|09-09-2008, 06:33 AM||#1 (permalink)|
Join Date: Sep 2008
Willard Grant Conspiracy
I have been introduced to Willard Grant Conspiracy over the last few weeks and am impressed to say the least. The main man is Robert Fisher and he looks nothing like the chess player.
Robert Fisher is touring as solo acoustic and appearing at my favorite venue on 23rd September.
I have purchased 3 Willard Grant Conspiracy albums in anticipation of his show.
Regard The End from 2003.
Let It Roll from 2006.
Pilgrim Road from 2008.
The are all markedly different in musical style though lyrically all rather somber and tell many stories including those of loss and spiritual questioning.
Regard The End is for me the strongest of the three. Two tracks stand out as absolute high points in an album that is very good from the beginning to the end. Ghost Of The Girl In The Well, which has Kristian Hersh singing backing vocal, along with The Suffering Song are outstanding with Fishers deep voice telling these sad tales in a manner that leaves the listener hanging of every word sung. With these 2 songs initially the stand outs after several plays tracks such as The Trials Of Harrison Hayes, Beyond the Shore, Twistification and Soft Hand make one stand up and take note that this album is not a 2 trick recording.
Let It Roll is a harder edged record. The first track Distant Shore follows the same path as Regard The End but the title track that follows throws the dynamic of the album out of the expected direction as it rocks and has Fisher singing in a manner that reminds one of Jim Morrison with the song lasting a heady 9 minutes. Let It Roll, the occasionally moody Skeleton, Flying Low and Crush another up tempo track that has a minimalistic drone from violins and Guitars filling in the background, all stand out.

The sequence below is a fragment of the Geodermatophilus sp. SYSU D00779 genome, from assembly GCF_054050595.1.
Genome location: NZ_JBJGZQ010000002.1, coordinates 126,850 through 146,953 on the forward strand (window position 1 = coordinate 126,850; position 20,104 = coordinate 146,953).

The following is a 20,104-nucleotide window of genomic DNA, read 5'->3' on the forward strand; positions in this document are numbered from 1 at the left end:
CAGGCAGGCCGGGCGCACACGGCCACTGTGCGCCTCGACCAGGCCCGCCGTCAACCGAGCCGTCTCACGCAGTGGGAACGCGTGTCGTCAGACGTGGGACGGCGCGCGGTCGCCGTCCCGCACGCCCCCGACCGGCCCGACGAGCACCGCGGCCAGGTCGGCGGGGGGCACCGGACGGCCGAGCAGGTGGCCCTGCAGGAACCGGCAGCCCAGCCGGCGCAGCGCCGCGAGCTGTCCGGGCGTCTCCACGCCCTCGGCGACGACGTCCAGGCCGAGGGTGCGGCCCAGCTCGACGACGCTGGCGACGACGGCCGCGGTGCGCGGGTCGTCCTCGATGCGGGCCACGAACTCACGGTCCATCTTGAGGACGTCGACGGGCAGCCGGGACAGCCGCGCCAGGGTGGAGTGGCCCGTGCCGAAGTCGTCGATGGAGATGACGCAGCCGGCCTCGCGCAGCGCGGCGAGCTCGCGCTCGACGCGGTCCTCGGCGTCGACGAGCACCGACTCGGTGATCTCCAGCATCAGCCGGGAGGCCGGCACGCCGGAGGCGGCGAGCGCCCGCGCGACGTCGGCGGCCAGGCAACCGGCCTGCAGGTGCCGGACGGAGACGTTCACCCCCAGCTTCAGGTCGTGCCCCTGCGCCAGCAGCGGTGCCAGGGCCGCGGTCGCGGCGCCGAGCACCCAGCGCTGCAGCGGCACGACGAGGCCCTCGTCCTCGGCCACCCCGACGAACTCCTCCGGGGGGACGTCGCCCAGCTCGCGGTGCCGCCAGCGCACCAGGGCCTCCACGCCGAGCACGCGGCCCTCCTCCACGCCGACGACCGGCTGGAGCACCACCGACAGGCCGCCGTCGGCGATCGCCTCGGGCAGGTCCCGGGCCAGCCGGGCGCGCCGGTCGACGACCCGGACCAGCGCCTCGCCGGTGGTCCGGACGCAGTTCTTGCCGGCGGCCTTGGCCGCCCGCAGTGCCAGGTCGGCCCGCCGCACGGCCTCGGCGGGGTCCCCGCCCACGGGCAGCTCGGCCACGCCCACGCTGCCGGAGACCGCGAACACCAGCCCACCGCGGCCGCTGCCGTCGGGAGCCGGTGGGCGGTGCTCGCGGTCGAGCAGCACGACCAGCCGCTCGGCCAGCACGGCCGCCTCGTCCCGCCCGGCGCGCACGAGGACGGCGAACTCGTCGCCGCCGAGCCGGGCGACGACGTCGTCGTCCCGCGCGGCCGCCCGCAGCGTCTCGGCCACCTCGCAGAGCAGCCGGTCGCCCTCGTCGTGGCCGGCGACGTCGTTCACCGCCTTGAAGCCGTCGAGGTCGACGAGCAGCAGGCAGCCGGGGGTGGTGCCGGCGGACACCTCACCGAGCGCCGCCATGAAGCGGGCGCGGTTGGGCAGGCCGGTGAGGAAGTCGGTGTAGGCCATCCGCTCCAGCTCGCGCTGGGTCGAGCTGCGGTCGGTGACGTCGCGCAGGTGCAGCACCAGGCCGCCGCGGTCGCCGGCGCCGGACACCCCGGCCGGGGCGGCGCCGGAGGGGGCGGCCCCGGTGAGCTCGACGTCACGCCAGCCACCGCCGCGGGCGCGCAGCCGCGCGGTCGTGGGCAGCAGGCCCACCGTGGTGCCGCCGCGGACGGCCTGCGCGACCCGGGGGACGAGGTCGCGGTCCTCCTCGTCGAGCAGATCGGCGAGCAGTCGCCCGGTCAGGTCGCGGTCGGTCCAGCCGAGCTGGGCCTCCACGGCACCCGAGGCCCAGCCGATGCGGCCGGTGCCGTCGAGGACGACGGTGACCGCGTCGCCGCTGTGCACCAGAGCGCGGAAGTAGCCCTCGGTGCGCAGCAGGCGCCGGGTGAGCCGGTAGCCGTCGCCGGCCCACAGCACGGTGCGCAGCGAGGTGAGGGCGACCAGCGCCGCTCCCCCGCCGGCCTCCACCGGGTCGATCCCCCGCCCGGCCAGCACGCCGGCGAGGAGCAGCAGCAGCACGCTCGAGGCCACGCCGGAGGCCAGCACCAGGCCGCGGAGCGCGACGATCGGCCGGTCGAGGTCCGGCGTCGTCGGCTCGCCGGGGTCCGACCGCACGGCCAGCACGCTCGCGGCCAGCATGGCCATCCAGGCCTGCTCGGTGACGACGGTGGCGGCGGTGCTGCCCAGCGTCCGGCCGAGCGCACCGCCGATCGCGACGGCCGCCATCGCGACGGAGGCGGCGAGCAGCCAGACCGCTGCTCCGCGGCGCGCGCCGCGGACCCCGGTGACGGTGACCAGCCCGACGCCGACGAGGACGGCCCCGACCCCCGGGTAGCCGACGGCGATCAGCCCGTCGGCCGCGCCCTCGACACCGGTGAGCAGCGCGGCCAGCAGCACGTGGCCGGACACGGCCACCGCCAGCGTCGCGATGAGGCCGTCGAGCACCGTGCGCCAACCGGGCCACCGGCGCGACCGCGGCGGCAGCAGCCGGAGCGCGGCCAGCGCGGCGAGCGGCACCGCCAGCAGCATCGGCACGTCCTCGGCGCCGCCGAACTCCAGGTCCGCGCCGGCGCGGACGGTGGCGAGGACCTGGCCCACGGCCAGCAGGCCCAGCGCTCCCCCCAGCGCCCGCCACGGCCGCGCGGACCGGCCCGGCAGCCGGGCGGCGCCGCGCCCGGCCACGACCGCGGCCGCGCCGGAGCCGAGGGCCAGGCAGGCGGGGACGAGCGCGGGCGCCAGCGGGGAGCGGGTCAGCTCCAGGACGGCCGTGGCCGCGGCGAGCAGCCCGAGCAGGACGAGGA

Pilgrim Road. A compete departure from the up tempo direction of Let it Roll. Pilgrim Road is a recording that demands to be listened to or discarded. It is not for casual background listening. A moody insular album of songs of the questioning of faith, suicide and many more subjects for those that like lyrics that ask one to think. This is a difficult listen in comparison to previous albums. Less tuneful and more introspective. Stand out tracks are The Great Deciver, the chamber style of Painter Blue and a good cover of Miracle On 8th Street by American Music Club. I suspect that this album would divide fans of Willard Grant Conspiracy. I have no issue with it though suspect that I would not be playing this as often in the future. I also have no idea how Robert Fisher would interpret these morose songs in an acoustic set.
I look forward to his show.